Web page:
Can you guess why did the company go for 94?
Two weeks before the Pikes Peak International Hill Climb, Volkswagen has revealed its outfit for the 12.42-mile (19.99-kilometer) track 14,110 feet (4,300 meters) above sea level. The VW I.D. R Pikes Peak will come in grey and will carry the number “94” for a good reason.
Grey is the hallmark color of the brand’s I.D. family, which makes the inclusion of the fully-electric race car official. If you ask us, grey looks good for the I.D. R and kind of mysterious-looking for a car that’s essentially faster than a Formula 1 car.
What adds identity to the I.D. R is the number 94 that it would be wearing. It stands for I (9) and D (4). Yes, something so obvious was hiding in plain sight for a second. You’re not alone if you didn't realize that sooner, though.
“As is standard in American motor racing, the organizers allowed us to select our own start number. The 94 was our express wish, as it symbolizes the letters ‘I’ and ‘D’ – the ninth and fourth letters in the alphabet,” explains Volkswagen Motorsport Director Sven Smeets.
The 680-horsepower (500-kilowatt) I.D. R is all set to break lap times at Pikes Peak International Hill Climb, driven by the defending champ Romain Dumas, who has set top times on the race track on three occasions: 2014, 2016, and 2017. The current record is at 8:57.118 back in 2016, while the quickest time was set by the Peugeot 208 T16 at 8:13.878.
The I.D. R is still at doing final test runs and setup work. Dumas will return to Europe after the testing, wherein he’ll drive for Porsche at the 24 Hours of Le Mans on the weekend before the Pikes Peak. As soon as Le Mans is over, he’ll fly back to Colorado. We just hope his hectic schedule and time differences won’t take toll on him.
Gallery: VW I.D. R Pikes Peak
Sporty outfit unveiled:
The I.D. R Pikes Peak to bear start number 94
- Colour scheme and start number 94 embody close association with the I.D. family
- Team uses official test to perform final set-up work on the I.D. R Pikes Peak
- Tight schedule and many air miles for driver Romain Dumas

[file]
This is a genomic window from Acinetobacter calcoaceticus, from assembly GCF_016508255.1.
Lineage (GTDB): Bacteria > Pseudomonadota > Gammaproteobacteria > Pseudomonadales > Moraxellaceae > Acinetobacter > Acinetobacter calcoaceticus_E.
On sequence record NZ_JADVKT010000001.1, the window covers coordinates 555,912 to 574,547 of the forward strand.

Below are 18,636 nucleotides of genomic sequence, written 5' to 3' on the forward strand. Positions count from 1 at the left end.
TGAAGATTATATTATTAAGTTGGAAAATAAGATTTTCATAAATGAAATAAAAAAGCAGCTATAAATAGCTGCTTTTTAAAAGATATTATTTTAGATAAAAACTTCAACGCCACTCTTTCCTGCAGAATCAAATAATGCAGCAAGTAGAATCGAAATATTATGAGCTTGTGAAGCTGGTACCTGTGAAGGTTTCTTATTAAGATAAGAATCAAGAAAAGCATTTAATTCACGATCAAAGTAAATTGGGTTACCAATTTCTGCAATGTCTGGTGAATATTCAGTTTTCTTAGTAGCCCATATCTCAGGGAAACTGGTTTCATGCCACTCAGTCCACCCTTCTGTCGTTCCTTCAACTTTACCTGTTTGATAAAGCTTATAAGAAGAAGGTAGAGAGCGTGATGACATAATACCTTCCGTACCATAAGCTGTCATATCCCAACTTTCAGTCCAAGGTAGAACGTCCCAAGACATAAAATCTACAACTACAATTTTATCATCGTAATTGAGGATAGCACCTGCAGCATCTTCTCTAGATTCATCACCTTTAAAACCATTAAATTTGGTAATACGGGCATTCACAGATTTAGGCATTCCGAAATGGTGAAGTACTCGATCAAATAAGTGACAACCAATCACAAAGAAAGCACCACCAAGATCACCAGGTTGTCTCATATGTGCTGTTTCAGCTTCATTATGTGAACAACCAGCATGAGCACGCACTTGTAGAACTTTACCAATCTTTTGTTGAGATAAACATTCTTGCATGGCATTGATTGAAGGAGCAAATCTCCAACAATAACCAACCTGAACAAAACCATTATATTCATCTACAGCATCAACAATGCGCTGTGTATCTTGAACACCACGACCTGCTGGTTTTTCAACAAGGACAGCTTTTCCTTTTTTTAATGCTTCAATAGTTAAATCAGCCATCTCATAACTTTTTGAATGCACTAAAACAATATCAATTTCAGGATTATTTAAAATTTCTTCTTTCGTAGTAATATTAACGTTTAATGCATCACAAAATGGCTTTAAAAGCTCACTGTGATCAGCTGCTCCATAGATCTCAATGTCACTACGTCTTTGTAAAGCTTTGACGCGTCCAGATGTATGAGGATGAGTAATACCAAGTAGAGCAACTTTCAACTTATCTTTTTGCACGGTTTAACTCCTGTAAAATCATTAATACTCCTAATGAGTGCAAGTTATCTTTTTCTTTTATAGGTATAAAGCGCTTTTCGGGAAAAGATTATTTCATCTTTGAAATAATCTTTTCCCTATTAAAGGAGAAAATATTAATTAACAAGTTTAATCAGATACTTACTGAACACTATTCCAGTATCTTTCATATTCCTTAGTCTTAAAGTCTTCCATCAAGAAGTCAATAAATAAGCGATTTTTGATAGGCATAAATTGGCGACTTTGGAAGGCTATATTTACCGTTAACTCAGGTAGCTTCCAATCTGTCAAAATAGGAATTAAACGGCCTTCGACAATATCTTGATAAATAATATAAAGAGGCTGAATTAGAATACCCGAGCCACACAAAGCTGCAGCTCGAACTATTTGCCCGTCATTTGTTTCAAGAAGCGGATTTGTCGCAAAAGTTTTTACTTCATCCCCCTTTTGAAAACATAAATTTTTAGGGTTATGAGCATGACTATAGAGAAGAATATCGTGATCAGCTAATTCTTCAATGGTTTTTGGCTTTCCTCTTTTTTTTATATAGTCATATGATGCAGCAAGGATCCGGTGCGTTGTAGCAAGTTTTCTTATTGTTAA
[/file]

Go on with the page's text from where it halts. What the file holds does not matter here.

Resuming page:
The countdown is on to the 96th Pikes Peak International Hill Climb. Two weeks ahead of the start of the most famous hill climb in the world, the I.D. R Pikes Peak appeared at the final official test in its final livery and bearing its start number. Volkswagen’s first fully-electric racing car lines up on 24 June in grey – the hallmark colour of the I.D. family.
Driver Romain Dumas will drive the number 94 car. “As is standard in American motor racing, the organisers allowed us to select our own start number,” explains Volkswagen Motorsport Director Sven Smeets. “The 94 was our express wish, as it symbolises the letters ‘I’ and ‘D’ – the ninth and fourth letters in the alphabet.” The I.D. R Pikes Peak, which features two electric engines and a system performance of 500 kW (680 PS), is the sporty figurehead of the future family of electric production cars, which Volkswagen will launch from 2020 onwards.
The technicians will focus on final set-up work during the official tests. Up until Sunday, Dumas will use every waking opportunity to bond with his car. The 40-year-old already knows the route like the back of his hand, having already taken outright victory at the Pikes Peak International Hill Climb on three occasions. The stated goal for this year is a new record in the class for electric cars. The current record of 8:57.118 minutes was set in 2016.
Once the testing is complete, Dumas will return to Europe again. The endurance specialist will drive for Porsche at the 24 Hours of Le Mans on the weekend before the Pikes Peak International Hill Climb. As soon as he crosses the finish line, the Frenchman will set off for Colorado. The first practice session of the race week at Pikes Peak takes place on the Tuesday (19 June). Qualifying for Dumas and the I.D. R Pikes Peak is scheduled for the Wednesday. The starting order for the race on 24 June will be announced on the Friday at 17:00 (01:00 on Saturday, CEST). The first competitors will get underway at 08:00 (16:00 CEST), with the motorcycles traditionally kicking off proceedings.